We’ll begin by addressing those who love video games. Homestuck parodies and satires games well. It mocks game currency, and sometimes the black monsters almost feel like a nudge at Kingdom Hearts, though they aren’t. I don’t think. Sburb, the game that kicks off the adventure, does a good job of parodying oldschool CD Rom gaming with friends, and the “Ghostbusters MMO” in the later part of the series is a hilarious nod to the MMOification of everything. The “Specibus” seen early in the series becomes a running gag for half the comic and is a nod to Adventure gaming in the 90s.
It doesn’t stop there though. Andrew Hussie also went to the trouble of adding Flash based games into the comic, which while only serving to add a sense of interactivity, were nice to see on the rare occasion they had and definitely added to the flare.
Example 1 [S][A6I3]
Example 2 [S][Act 4]
There’s also a lot of smart stuff, like theoretical physics including time travel and alternate dimensions, afterlife, ghosts, creation theory and strong thematic elements and symbolism. While it’s mostly done to further the narrative, there’s a lot to wrap your head around, and plenty to theorize and ponder on. It has some really deep stuff.
Infact, I have to praise his approach to theoretical physics. He handles paradox time and space, creation theory, and other complex issues with a lot of depth, but still keeps a lot of humor and silliness intertwined to keep it from feeling overwhelming or dry. A lot of other writers who use time travel and space continuum often fall short of this.
If you’re into movies and celebrities there’s tons of references to famous celebrities, not the least of which are Nicholas Cage and the movie Con-Air. Charles Barkley is also referenced, as well as some old comedians and sci-fi movies. If you like the Noir theme, then there’s tons of that as well.
Anime gets a minor reference as well, but not as much as you might think. Odd considering how closely the fan-base crosses over. However there’s a clear reference to Gurren Lagen in there.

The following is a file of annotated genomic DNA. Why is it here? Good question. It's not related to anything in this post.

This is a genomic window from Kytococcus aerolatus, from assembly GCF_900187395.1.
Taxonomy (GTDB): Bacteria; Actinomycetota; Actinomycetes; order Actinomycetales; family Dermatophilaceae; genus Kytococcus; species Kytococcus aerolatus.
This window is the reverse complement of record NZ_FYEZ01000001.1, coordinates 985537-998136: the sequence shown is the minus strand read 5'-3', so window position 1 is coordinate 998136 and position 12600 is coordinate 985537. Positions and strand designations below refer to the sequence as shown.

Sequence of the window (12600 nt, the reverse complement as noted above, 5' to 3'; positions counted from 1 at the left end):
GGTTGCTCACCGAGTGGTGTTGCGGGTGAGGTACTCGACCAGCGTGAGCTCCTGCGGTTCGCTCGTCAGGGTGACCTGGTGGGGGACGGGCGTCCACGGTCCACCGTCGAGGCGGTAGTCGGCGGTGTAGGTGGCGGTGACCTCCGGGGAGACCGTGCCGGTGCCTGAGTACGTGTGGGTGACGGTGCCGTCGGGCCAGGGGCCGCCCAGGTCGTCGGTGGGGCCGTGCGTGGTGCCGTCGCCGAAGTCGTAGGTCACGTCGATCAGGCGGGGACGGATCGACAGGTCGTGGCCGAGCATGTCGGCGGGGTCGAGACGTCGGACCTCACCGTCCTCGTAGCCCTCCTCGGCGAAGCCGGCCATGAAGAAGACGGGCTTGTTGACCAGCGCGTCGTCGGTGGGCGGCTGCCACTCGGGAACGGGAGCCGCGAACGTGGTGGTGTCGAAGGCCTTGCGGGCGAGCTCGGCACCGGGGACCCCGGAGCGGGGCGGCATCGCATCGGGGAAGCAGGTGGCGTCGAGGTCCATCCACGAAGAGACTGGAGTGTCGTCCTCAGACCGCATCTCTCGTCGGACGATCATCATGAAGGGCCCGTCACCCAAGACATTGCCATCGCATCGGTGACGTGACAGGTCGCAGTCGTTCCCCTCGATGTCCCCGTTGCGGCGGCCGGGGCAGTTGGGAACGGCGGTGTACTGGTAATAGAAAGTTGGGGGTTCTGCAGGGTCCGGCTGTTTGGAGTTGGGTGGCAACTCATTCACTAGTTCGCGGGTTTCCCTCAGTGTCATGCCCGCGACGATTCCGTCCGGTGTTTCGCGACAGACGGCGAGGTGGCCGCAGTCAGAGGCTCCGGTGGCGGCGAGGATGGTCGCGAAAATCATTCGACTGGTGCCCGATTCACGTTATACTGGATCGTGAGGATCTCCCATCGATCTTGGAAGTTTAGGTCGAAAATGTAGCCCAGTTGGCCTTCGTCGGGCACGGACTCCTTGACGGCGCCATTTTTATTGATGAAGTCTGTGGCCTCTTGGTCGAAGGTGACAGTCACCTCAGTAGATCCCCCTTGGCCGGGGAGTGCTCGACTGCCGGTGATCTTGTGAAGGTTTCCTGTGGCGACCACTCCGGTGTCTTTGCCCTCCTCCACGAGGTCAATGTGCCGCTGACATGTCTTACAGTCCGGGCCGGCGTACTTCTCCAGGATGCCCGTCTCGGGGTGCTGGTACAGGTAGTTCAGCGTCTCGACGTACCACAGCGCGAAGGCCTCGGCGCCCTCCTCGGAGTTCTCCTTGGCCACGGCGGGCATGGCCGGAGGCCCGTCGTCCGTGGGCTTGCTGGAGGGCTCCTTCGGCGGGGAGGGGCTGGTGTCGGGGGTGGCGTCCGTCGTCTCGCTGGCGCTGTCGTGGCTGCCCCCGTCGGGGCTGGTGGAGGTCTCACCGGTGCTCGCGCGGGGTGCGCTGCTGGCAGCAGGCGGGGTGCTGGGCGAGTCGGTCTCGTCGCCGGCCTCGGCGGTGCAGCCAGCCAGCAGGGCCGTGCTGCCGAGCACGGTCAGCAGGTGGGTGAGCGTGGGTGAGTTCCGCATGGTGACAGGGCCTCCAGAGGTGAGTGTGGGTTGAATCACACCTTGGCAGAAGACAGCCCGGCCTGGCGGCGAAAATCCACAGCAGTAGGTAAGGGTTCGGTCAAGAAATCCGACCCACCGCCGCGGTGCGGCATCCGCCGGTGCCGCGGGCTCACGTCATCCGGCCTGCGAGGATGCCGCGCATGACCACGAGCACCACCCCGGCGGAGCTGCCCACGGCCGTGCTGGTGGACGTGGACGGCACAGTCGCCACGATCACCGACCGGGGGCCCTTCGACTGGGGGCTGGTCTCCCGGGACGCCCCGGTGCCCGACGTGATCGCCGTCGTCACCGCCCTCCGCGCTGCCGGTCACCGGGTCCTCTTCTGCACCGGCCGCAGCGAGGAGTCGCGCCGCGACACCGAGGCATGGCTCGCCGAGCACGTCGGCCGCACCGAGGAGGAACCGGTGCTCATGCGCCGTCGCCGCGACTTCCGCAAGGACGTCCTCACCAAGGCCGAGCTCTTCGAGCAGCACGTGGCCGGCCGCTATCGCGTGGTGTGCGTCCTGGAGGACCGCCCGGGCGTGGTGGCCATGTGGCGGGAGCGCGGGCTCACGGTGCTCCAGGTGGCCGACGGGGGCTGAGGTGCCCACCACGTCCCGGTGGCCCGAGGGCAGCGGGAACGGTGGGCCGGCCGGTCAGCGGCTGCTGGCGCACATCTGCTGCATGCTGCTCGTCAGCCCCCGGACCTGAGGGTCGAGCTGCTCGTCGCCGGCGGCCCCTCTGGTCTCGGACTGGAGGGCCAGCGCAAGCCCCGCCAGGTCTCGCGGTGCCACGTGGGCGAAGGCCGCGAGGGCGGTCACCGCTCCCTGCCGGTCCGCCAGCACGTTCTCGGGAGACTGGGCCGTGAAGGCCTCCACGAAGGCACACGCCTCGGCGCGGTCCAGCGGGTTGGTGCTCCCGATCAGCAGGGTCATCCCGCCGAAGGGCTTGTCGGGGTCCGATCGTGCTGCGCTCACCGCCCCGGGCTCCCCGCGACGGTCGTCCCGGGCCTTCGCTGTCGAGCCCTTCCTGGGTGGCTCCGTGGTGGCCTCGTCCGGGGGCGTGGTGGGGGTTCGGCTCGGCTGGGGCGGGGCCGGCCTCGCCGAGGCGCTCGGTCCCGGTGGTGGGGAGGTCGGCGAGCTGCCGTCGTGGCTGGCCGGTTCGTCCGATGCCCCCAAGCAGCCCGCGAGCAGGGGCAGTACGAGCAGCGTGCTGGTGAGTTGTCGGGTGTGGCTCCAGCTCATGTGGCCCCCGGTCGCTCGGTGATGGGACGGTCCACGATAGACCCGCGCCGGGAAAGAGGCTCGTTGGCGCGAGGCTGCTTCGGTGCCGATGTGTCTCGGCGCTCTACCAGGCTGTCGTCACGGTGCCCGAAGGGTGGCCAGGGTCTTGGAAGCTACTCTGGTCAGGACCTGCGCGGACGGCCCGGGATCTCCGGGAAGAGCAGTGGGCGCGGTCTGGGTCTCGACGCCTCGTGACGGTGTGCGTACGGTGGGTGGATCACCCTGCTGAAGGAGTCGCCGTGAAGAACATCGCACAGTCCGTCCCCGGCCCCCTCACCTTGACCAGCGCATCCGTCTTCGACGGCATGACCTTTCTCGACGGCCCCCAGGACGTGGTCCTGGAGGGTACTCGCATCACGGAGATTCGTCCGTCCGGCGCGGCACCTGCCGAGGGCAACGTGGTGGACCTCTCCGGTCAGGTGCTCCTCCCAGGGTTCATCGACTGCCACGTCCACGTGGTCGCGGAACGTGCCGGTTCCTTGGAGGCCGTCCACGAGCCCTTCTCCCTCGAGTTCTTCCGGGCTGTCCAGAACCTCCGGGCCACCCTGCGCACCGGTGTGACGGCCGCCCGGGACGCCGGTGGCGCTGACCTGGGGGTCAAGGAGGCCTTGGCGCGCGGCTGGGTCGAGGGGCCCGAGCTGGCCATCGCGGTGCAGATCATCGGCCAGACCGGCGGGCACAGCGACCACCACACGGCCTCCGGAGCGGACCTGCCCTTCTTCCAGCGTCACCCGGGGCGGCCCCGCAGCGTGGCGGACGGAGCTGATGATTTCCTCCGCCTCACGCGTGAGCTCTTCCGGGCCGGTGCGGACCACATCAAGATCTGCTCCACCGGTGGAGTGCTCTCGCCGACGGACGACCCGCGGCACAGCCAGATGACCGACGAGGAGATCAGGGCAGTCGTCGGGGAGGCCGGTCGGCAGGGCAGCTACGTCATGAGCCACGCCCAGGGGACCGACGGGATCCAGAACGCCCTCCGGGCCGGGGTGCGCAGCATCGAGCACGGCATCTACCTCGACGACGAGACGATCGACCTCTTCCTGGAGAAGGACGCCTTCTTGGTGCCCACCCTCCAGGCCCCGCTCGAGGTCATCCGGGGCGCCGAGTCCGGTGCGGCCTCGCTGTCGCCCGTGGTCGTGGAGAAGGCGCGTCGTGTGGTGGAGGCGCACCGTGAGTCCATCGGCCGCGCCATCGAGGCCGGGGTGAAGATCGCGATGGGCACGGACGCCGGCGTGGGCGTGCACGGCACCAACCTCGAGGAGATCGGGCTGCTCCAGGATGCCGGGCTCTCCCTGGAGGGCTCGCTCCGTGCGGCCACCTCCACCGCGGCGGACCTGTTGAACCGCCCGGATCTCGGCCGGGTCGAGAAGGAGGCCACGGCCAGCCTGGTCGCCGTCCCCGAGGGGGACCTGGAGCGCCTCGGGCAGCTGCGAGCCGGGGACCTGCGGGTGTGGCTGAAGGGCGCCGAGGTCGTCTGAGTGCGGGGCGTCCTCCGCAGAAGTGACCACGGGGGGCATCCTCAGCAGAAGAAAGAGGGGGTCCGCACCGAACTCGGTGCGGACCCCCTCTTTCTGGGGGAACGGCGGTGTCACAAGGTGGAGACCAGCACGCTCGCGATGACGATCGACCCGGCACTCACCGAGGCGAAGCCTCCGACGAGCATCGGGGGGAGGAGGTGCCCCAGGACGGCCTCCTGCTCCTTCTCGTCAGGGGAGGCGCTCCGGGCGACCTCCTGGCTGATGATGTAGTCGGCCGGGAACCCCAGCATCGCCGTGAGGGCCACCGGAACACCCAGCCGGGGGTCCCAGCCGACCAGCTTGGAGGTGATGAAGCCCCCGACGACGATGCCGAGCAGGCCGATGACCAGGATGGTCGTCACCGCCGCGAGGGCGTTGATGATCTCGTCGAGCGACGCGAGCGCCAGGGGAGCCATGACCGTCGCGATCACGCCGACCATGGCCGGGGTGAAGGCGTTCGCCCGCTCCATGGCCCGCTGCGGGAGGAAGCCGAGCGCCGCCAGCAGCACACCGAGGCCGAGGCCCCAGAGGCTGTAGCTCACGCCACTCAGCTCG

If you’re a big fan of Avatar: The Last Airbender, then it may interest you to know Dante Basco, voice of Prince Zuko and the actor who played Rufio in the movie “Hook”, has given a gracious nod and has shown a lot of interest for Homestuck. He’s even gone as far as voicing Dave Strider in his blog.
But maybe you’re still stuck on the animation. You just don’t see how it can make a dramatic scene good, and how can you take the narrative seriously when everyone is some sort of western chibi thing? Like I said though, Andrew Hussie is actually a superb animator and drawer. He changes his art style for more dramatic scenes, and alters the characters body shape as they grow older. This is suppose to be a Dark Comedy, so he uses the chibi to accentuate the comedy portion.
Don’t take my word for it though, allow me to reference two exemplary flash animations he does for the comic. There are spoilers in both, but I suggest seeing them anyways as you won’t understand why they’re spoilers.
This first one shows off both animation styles in the comic.
You can see for the more dramatic, important scenes he uses a non-chibi style, while his dramatic scenes are drawn more realistic.
This is a great example of how complex the story has become, and how well he can draw and animate.
This scene is purely drama, and thus never uses the chibi style. Actually, his animation is far more fluid at this point in the story.
As for the fanbase, there’s really nothing I can say to explain that away. Just know there’s some justification for their obsession.
[For a more indepth discussion, check out this article by Brian O’Malley, creator of Scott Pilgrim, as he interviews Andrew Hussie.]